Page 38 in the series Before the Pirates Came*
The storm was raging now, the beast was poised to strike. Miranda scurried onto her boat, slipped on a step, and fell onto the aft deck. She was unnerved by the fear in Greg’s voice. If he was so intimidated even with all his experience, where did that leave a rookie like her? She grabbed a handrail, pulled herself onto her feet, and sealed the little door in the shrinkwrap that was flapping in the wind. Out of breath, she made it down the steps to the cabin which was toasty warm, thanks to the extra power from the dock down the way. She was grateful to be safe and out of the weather.
She remembered the half eaten can of Ocean Spray Cranberry Sauce in the refrigerator, grabbed a spoon, and felt her stomach churn as the boat started to rock. She wouldn’t be having a snack tonight. A blanket, her pillow, and a bottle of Pepto Bismol would have to do. Then another assault– a crashing wave, some cans of soup, a bottle of pills, and a cordless screwdriver fell hard at her feet.
The old boat was supposed to be water tight. But tonight Miranda wondered if boat-builder George Garcia was thinking about a Lake Michigan snow storm when he created the first aluminum Marinette 30 years ago. She wondered if welded marine grade aluminum was strong enough to take what the night had to offer. Miranda listened intently, waiting for the sound of the bilge pumps. Oh my gosh– were they even working!?
With an ear to the floor, she became obsessed with the thought of her boat filling with water and her dockmates finding her lifeless body in the morning. Miranda had to think fast before she submerged herself in thoughts of doom. She reached up to the counter, fished around for a pencil, and grabbed a small flashlight. Then, crawling on her belly to the hatch in the floor, she grabbed the pull ring and heaved open the heavy panel. The bilge was dark, and vast. In the hollow space the sounds of the storm echoed.
Before she lost her nerve, Miranda put the flashlight between her teeth, took the pencil, and reached deep into the murky hull. She held her breath as she tripped the bilge pump with the eraser end of the pencil, hoping not to be electrocuted. A whirring sound told her the pump was working, and the lack of rushing water meant the bilge was dry. Thank God. Relieved, Miranda closed the hatch and wiggled back to her spot on the floor.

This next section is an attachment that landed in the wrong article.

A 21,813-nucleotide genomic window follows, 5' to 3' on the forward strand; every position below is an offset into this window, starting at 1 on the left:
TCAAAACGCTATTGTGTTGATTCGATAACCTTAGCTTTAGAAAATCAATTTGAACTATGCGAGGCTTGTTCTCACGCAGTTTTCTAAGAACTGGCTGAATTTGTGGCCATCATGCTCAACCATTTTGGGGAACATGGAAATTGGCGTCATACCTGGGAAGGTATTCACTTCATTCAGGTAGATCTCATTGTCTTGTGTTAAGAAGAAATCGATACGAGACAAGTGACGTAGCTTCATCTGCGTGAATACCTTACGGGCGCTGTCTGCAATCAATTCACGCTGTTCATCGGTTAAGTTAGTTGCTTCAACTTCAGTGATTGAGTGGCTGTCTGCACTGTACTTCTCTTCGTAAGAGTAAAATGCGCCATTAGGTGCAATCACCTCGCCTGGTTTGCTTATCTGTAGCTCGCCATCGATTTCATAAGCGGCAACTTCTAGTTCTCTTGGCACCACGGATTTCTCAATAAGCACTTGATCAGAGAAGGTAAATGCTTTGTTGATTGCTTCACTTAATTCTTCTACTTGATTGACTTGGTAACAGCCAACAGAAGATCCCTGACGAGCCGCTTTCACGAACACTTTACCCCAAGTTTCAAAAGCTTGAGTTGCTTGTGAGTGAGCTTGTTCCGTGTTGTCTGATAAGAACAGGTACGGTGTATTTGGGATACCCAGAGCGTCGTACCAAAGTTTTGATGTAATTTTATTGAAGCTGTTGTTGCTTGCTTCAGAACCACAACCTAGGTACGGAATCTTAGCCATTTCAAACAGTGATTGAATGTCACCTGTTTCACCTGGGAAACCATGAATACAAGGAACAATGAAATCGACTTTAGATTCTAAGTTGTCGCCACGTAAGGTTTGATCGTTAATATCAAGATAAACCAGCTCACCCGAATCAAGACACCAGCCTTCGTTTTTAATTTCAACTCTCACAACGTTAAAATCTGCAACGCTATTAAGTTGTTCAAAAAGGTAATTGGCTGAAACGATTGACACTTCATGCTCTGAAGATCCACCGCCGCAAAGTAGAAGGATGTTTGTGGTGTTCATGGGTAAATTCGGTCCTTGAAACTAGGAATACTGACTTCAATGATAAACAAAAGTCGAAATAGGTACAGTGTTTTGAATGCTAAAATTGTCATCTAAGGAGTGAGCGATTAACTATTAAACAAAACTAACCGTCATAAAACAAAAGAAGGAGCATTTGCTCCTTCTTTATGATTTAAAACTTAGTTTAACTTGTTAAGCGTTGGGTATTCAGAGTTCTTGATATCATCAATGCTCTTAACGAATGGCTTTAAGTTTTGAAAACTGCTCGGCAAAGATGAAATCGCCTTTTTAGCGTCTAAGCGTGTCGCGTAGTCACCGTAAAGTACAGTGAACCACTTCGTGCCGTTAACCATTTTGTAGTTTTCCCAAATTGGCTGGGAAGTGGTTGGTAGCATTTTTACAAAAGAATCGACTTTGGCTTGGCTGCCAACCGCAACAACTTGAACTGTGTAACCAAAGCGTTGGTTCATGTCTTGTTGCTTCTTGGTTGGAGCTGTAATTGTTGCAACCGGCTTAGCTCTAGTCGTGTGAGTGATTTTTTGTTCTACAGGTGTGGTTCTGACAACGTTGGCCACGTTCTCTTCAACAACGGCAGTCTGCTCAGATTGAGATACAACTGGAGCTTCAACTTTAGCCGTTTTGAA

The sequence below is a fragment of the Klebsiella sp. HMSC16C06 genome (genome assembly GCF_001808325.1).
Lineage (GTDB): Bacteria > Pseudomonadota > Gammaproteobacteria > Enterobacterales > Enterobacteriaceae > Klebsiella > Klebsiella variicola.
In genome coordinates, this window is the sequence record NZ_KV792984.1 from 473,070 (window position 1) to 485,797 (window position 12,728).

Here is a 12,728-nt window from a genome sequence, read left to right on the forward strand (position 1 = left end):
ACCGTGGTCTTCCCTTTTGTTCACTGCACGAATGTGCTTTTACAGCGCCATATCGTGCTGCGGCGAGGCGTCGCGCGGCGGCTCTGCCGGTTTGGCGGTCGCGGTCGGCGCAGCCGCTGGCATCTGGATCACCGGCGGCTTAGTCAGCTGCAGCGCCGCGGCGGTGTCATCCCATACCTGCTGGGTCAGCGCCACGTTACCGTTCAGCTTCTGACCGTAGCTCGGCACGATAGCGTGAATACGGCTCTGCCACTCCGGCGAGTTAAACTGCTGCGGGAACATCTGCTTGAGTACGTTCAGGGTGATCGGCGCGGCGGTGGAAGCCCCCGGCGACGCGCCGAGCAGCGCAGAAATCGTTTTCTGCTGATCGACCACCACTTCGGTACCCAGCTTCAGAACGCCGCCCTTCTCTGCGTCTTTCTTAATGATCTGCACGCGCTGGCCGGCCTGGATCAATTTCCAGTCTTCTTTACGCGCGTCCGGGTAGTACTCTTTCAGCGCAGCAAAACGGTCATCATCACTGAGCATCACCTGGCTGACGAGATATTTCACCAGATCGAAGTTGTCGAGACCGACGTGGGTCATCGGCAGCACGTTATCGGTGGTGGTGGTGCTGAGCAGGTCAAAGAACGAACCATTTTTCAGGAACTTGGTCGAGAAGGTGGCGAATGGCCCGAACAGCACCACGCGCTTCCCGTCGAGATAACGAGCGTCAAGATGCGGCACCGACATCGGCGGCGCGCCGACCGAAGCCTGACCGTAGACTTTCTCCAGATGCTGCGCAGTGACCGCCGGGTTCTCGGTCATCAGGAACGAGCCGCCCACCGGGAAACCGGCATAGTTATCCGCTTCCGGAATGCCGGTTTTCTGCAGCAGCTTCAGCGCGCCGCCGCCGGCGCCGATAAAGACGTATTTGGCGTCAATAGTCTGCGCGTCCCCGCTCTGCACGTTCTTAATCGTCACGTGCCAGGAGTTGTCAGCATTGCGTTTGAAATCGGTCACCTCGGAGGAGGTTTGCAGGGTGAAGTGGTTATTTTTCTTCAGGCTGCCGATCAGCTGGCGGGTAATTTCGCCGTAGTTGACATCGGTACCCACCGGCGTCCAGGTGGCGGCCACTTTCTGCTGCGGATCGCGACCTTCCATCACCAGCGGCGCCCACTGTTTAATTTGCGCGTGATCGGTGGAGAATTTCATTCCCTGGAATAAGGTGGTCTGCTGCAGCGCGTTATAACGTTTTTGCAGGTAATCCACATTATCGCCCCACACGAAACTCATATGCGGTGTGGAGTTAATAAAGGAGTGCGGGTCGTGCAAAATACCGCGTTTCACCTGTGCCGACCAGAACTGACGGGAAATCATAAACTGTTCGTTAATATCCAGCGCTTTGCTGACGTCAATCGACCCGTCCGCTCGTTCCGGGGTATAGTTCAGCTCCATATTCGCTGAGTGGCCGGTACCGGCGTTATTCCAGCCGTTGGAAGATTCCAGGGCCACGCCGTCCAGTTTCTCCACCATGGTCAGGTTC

Just as she was patting herself on the back, the boat began to list and she puked all over her new Oriental rug, another gift from Charlie. He always came bearing gifts, and cash, and a smile. But none of that mattered tonight, did it… BECAUSE HE WASN’T THERE! And even if he was busy at work, he could have called!
This was the last straw. If it weren’t for Charlie, she and Harry would still be together. Miranda would forever regret looking into the eyes of the pirate who took what wasn’t his. Instead of lying face down seasick in her own vomit, she would be at home taking a bubble bath while Harry smiled and looked on. There in the storm, Miranda decided to end it with Charlie. She had enough money socked away that she didn’t need him anymore. The area rug cost as much as a small car. She hoped the dry cleaner made house calls.
Soon she would be on a plane to West Palm Beach where she could relax and forget for awhile. There was nothing to be gained by celebrating Thanksgiving alone in the snow.
Somehow between the waves, and by the grace of a God she didn’t even know was watching, Miranda drifted safely to sleep.
*This story is based on some true events, however, has been fictionalized and all persons appearing in this work are fictitious. Any resemblance to real people, living or dead, is entirely coincidental.
© 2012, Shoes for an Imaginary Life. All rights reserved.